The death toll in the South Korean ferry disaster is at 260. 42 people are still missing. Many of the casualties were students who were going on a school field trip.
The way the tragedy was handled has sparked outrage from many South Koreans.
Nicolette Schleisman tells us how a Topeka artist is using her paintbrush to cope.
Inside this studio in North Topeka Arts District is something you would not expect.
“I titled my painting as, ‘Next Time Please Save Us Faster,'” said Poca Kim, a NOTO Core Artist.
Poca Kim is an artist, her painting, is a tribute.
“It started after the accident. I shouldn’t say accident anymore, tragedy,” said Kim.
Kim is from South Korea, and her hometown is just an hour away from the school in Ansan. So the tragedy hits close to home.
After the ferry capsized last month, South Koreans began posting yellow ribbons to show support. A friend asked Kim to draw one with the kid’s smiling faces for his Facebook profile picture.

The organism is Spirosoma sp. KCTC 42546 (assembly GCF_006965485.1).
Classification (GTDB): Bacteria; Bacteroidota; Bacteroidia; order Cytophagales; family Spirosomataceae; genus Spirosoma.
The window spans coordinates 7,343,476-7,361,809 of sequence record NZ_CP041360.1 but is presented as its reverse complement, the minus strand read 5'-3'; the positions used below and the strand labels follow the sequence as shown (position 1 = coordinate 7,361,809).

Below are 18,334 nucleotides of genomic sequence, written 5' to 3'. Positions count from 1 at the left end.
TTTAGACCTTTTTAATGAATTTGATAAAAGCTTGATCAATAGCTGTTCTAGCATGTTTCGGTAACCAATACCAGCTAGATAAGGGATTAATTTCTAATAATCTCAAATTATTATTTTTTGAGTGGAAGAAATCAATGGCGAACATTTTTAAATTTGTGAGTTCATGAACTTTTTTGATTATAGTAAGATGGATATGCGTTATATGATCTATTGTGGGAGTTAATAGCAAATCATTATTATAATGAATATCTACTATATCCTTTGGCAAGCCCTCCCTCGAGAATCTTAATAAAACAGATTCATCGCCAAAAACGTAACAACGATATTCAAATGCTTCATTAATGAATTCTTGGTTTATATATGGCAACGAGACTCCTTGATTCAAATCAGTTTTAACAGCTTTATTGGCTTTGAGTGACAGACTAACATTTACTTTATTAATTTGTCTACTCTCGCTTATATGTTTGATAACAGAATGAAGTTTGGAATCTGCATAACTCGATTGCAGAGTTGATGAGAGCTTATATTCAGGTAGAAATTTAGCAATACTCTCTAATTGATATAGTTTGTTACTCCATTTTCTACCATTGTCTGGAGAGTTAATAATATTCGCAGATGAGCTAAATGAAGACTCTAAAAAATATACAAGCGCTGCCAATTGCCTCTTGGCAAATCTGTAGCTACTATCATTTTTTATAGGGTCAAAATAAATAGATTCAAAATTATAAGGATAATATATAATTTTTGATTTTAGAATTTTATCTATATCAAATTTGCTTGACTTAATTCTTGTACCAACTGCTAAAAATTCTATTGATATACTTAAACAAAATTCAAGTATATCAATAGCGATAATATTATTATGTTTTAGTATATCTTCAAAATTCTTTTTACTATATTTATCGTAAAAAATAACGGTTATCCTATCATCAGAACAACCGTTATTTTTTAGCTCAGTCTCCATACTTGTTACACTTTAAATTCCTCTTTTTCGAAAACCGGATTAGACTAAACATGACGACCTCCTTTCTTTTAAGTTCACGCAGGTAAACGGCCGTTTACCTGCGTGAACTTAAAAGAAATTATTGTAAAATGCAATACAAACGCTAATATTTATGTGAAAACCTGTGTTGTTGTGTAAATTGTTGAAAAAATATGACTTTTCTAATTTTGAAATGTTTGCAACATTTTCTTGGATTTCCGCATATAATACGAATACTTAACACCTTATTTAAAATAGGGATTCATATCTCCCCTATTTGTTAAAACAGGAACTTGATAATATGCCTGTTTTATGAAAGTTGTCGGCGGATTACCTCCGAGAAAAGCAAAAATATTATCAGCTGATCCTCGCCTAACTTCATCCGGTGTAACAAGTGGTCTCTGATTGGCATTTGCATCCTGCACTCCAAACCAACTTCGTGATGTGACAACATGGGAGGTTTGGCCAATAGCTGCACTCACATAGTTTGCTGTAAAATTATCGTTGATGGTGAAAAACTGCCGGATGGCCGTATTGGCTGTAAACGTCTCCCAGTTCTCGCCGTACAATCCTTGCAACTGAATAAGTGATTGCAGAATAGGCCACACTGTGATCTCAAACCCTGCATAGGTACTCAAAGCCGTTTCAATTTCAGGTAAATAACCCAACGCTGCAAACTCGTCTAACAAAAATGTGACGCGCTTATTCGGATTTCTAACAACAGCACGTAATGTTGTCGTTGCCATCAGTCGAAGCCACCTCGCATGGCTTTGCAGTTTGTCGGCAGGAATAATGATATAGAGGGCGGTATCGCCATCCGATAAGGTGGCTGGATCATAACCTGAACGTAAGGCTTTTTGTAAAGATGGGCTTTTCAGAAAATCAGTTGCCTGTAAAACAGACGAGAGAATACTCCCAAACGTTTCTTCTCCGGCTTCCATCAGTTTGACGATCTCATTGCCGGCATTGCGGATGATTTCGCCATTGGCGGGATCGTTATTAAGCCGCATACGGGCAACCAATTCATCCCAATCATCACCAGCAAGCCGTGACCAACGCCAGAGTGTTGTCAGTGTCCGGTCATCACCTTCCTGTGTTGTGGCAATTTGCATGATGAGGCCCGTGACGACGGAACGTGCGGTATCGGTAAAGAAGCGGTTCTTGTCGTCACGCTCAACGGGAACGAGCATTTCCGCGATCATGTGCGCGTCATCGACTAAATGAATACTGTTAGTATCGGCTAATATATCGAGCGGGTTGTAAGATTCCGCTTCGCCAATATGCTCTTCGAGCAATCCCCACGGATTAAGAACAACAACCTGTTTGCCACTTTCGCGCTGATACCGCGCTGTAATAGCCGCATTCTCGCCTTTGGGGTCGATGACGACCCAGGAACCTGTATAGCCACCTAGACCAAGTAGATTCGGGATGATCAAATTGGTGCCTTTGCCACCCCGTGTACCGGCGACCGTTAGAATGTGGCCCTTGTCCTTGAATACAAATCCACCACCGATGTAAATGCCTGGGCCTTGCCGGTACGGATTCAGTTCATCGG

“I made a small sketch and posted it to Facebook, and I got a really good response,” said Kim.
Kim started the painting a week after the disaster. After she got compliments from friends in South Korea. She decided to make two more sections of the painting, and finished them before First Friday Art Walk this past week. Finishing two sections in one week.
“It’s a very humane moment,” said Kim.
Her paintings were fueled by anger at the South Korean government. The reactions from the community here in Kansas have been overwhelming.
“When they came [to First Friday Art Walk], some of them would cry. They didn’t hesitate to sign the yellow ribbons,” said Kim.
For now, she is inviting anyone to her studio to see the painting, and support each other together.
Kim wants to bring the painting to downtown to get more signatures on the yellow ribbons. She says she may even go to Kansas City.
She then wants to donate the painting to either the school where the students were from, or the South Korean President’s home.